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PS: Maybe if we all do our jobs as parents, giving enough love and hugs while instilling discipline, everyone will eventually be able to love and tolerate each other.  Worst case - we may all love ourselves.


Sunday, 21 April 2013

Unsolicited Advice

The topic of this blog has been on the front burner for several weeks.  You see, since becoming pregnant with my son, I have been bombarded with advice.  Some welcomed, some ... not so much and most are unsolicited.  I find that people are keen to give advice to a first-time mom, whether or not she wants it.  You get advice ranging from what shoe to wear (I was expected to quit wearing any shoe with a heel - like really now), what foods to eat (only eat vegetables and take vitamins - uuuum, all the food groups are important including the junk food group *ROFL*) and what was recommended acceptable behaviour "in my days" (guess what? this is my day now - back off).
Then comes the baby and an entirely new set of advice, especially when you return to work.  Some of the advice are coming from people whose children are absolutely atrocious.  People who I would never dream of taking advice from and people whose parenting examples  I would never deign to follow.  They make recommendations that seem so detrimental you would almost opt to believe your child cannot possibly survive unless you "do this" and "do it now".  Like seriously, how then did I successfully manage to have my baby survive maternity leave with me as primary caregiver without these advice.  Uuuugh! Really now! Sigh :-(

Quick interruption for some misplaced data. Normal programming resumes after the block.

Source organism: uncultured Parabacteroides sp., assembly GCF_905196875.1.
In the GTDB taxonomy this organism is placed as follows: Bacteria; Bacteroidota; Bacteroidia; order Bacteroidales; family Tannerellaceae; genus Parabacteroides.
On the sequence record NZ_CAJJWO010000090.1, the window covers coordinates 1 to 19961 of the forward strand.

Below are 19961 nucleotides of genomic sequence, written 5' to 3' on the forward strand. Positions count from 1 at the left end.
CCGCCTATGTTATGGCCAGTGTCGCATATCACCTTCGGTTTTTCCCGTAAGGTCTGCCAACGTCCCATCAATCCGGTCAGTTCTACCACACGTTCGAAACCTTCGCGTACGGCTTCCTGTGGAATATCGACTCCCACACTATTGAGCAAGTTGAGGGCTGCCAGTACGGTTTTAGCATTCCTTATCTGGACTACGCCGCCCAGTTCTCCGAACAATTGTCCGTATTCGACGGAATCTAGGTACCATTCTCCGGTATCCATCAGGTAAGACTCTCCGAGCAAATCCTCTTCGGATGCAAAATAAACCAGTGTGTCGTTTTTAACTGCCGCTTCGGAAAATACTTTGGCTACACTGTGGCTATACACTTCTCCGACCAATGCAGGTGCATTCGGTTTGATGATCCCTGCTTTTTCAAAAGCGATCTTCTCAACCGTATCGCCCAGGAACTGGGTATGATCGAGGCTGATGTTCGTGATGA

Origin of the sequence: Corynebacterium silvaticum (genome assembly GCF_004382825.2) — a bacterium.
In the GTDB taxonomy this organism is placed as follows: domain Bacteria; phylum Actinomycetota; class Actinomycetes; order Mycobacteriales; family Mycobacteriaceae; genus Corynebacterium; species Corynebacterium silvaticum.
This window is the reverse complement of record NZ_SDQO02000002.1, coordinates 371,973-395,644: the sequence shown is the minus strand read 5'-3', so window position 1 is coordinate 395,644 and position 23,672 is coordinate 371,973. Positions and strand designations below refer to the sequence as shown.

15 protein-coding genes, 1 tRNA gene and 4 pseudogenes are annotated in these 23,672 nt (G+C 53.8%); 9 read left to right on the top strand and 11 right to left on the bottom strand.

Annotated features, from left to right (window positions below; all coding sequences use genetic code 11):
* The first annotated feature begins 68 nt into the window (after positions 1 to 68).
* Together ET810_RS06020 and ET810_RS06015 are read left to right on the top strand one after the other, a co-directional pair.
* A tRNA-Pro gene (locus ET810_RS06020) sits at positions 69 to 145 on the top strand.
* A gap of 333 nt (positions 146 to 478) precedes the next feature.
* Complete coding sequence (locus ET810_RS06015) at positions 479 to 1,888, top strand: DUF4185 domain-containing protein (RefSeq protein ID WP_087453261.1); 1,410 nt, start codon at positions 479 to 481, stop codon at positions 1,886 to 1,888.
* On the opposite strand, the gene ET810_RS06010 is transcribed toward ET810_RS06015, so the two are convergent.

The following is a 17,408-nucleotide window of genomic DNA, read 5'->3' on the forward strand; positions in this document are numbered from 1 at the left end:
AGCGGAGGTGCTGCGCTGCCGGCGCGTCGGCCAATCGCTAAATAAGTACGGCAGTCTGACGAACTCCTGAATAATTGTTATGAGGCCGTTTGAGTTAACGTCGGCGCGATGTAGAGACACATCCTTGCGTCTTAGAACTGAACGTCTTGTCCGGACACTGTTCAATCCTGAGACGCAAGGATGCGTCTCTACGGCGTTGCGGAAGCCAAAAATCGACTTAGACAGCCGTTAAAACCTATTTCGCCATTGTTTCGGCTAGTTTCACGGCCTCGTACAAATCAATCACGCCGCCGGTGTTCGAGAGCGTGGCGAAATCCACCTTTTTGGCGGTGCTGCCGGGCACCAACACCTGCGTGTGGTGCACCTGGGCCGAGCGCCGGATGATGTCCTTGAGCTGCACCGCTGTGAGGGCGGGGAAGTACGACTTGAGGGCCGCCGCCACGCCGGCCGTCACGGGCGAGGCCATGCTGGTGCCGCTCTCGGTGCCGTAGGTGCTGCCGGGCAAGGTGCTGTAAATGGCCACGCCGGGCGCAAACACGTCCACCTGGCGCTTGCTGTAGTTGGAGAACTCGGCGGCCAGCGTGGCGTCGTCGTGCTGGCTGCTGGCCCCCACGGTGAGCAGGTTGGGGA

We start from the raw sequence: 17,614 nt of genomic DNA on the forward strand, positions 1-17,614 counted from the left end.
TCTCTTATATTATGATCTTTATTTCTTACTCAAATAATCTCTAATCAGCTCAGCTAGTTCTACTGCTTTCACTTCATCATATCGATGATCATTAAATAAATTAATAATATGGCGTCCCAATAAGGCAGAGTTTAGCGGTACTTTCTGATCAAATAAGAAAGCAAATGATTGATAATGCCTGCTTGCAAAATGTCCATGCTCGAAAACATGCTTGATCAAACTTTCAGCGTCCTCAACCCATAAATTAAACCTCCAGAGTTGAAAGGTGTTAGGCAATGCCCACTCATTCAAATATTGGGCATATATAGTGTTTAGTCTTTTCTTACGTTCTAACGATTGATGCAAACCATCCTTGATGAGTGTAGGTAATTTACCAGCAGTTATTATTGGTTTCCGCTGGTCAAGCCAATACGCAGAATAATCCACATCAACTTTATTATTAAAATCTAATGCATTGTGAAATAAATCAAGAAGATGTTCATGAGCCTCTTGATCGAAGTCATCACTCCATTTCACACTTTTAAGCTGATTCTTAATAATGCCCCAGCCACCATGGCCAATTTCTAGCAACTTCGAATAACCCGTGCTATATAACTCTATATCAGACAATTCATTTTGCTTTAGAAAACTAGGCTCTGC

Since beginning my journey as a parent (proud mommy of a very happy, well-adjusted 19 month old boy)I have learnt to weed out the good ideas from the bad ones.  Or as my mom aptly puts it "take it all with a grain of salt."  I have learnt to follow my instincts and whenever there is a doubt, I ask people I trust for advice; my mom,  his paediatrician or other parents that I can rely on.
After all that, let me now say that I can understand where the bearers of these unsolicited advice are coming from.  Many of them mean well, even if the advice is ill-timed and unwelcome.  As the proud aunt of an absolutely adorable one-week old nephew *grins* I now find myself wanting to give advice (gasp) *bigger grin*.  However, I have found that based on my own experience with unsolicited advice so fresh in my memory, I almost always find the will power to restrain myself.  Also, I am totally confident that my brother and his lovely wife are going to be great parents and they are doing a splendid job thus far.  Whenever I am asked for advice I give it.  Otherwise I am content to step aside and watch them find their own way of doing things with their son.  The fact is, my hands are filled with my own.  I am thoroughly enjoying this ride called parenthood and want them to enjoy their own.
It is nice to share experiences, but hold off on giving advice until you're asked or at least until the person seems to be in need.  Being available with a shoulder to lean on, is quite enough.
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PS: Every experience is wonderful and challenging in its own way.  All the differences/diversities are what make each person's experience uniquely their own.  Let us all allow each person their own.  Nuff love xoxo.